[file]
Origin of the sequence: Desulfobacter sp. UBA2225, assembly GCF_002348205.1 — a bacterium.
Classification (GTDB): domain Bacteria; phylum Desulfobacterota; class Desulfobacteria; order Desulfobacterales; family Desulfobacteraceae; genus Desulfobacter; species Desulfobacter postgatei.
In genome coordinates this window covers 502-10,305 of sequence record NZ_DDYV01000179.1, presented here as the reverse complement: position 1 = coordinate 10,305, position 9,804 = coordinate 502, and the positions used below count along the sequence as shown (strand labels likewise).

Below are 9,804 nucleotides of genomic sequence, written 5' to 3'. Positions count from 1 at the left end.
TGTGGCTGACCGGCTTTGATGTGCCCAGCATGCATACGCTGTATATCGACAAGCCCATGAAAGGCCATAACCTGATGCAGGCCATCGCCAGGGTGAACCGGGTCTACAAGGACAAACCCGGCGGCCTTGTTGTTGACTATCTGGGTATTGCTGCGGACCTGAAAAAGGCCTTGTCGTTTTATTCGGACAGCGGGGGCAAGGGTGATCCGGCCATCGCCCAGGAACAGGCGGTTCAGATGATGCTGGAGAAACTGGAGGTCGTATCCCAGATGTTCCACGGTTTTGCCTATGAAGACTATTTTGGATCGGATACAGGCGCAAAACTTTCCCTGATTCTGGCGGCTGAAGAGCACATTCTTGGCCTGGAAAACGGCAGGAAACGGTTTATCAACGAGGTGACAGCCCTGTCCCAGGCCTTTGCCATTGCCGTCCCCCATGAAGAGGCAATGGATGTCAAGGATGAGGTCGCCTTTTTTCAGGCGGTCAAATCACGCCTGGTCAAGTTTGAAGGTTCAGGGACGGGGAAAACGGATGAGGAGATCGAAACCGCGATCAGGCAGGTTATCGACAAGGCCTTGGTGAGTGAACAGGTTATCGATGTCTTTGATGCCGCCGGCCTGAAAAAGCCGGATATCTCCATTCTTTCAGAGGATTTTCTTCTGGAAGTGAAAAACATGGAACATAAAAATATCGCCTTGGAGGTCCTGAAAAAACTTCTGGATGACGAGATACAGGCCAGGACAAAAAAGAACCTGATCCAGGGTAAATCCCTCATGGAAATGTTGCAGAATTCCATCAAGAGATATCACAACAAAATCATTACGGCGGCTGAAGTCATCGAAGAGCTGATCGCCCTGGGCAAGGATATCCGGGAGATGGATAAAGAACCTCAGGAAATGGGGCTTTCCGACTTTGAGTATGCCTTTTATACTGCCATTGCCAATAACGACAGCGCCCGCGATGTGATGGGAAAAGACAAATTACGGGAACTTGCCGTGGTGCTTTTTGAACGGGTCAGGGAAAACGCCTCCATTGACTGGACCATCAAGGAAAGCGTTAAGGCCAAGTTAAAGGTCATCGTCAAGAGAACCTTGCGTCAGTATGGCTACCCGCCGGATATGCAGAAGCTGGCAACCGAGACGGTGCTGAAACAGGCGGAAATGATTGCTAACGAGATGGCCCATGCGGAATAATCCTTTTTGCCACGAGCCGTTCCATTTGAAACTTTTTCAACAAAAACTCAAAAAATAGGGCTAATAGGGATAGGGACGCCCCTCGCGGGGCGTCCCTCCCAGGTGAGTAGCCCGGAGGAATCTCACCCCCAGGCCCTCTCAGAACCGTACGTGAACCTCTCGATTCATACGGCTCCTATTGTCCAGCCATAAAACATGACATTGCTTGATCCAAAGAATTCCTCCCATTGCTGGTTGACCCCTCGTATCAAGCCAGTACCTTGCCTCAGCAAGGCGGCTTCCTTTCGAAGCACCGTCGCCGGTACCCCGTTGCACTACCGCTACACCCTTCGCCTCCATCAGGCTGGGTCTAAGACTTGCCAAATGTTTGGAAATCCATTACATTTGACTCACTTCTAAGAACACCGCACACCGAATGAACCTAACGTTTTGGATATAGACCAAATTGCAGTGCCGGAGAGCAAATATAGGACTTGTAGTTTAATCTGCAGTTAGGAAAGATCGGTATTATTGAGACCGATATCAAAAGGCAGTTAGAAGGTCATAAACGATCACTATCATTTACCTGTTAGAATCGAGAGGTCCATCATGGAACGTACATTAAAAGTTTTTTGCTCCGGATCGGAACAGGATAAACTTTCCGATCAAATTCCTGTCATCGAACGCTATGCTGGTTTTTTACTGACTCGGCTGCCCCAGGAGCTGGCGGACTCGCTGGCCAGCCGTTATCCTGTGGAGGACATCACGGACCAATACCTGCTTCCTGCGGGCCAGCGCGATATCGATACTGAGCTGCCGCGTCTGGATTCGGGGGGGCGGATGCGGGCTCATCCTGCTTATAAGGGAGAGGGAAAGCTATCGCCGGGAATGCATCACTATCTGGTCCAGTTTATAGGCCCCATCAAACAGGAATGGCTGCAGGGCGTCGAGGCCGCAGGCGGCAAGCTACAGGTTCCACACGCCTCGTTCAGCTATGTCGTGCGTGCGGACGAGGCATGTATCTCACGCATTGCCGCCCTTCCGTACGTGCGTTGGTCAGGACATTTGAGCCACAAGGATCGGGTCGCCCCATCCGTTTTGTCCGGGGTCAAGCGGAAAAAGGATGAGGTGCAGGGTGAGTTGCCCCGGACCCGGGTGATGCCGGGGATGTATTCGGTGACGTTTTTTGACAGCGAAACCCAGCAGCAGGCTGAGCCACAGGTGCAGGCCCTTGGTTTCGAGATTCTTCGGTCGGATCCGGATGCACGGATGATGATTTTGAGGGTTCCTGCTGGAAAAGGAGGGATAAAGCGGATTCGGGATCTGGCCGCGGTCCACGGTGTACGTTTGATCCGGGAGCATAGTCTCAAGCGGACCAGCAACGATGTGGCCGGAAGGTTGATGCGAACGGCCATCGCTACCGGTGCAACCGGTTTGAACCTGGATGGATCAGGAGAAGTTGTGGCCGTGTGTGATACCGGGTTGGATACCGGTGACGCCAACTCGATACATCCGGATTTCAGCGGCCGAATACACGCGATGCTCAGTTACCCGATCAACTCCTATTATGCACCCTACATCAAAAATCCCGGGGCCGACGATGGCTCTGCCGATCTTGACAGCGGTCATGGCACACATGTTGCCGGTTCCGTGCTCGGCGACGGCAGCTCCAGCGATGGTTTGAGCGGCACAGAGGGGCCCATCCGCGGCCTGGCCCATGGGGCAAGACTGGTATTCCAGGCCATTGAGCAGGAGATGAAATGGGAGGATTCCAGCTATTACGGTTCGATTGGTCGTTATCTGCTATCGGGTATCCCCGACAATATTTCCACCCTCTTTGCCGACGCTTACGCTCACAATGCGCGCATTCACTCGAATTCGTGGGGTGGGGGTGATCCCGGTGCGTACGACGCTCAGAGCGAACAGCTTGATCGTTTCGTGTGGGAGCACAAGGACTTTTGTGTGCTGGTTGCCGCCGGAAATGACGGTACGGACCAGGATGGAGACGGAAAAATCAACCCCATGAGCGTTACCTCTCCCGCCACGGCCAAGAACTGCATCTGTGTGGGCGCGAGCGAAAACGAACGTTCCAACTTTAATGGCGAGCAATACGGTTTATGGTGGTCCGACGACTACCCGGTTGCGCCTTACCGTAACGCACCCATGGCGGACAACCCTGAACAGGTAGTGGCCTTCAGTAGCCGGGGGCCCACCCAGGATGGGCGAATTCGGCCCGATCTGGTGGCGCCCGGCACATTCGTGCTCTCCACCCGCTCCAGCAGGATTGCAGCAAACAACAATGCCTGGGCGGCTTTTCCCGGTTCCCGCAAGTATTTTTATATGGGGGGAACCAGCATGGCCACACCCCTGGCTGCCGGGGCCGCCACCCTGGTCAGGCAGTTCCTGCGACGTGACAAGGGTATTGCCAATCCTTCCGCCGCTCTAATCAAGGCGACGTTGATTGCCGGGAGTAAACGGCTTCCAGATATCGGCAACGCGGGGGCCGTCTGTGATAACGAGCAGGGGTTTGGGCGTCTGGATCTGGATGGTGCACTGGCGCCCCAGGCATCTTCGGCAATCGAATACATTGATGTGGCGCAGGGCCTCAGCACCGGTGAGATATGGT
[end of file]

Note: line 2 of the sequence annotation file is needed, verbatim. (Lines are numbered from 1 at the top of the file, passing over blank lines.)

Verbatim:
Classification (GTDB): domain Bacteria; phylum Desulfobacterota; class Desulfobacteria; order Desulfobacterales; family Desulfobacteraceae; genus Desulfobacter; species Desulfobacter postgatei.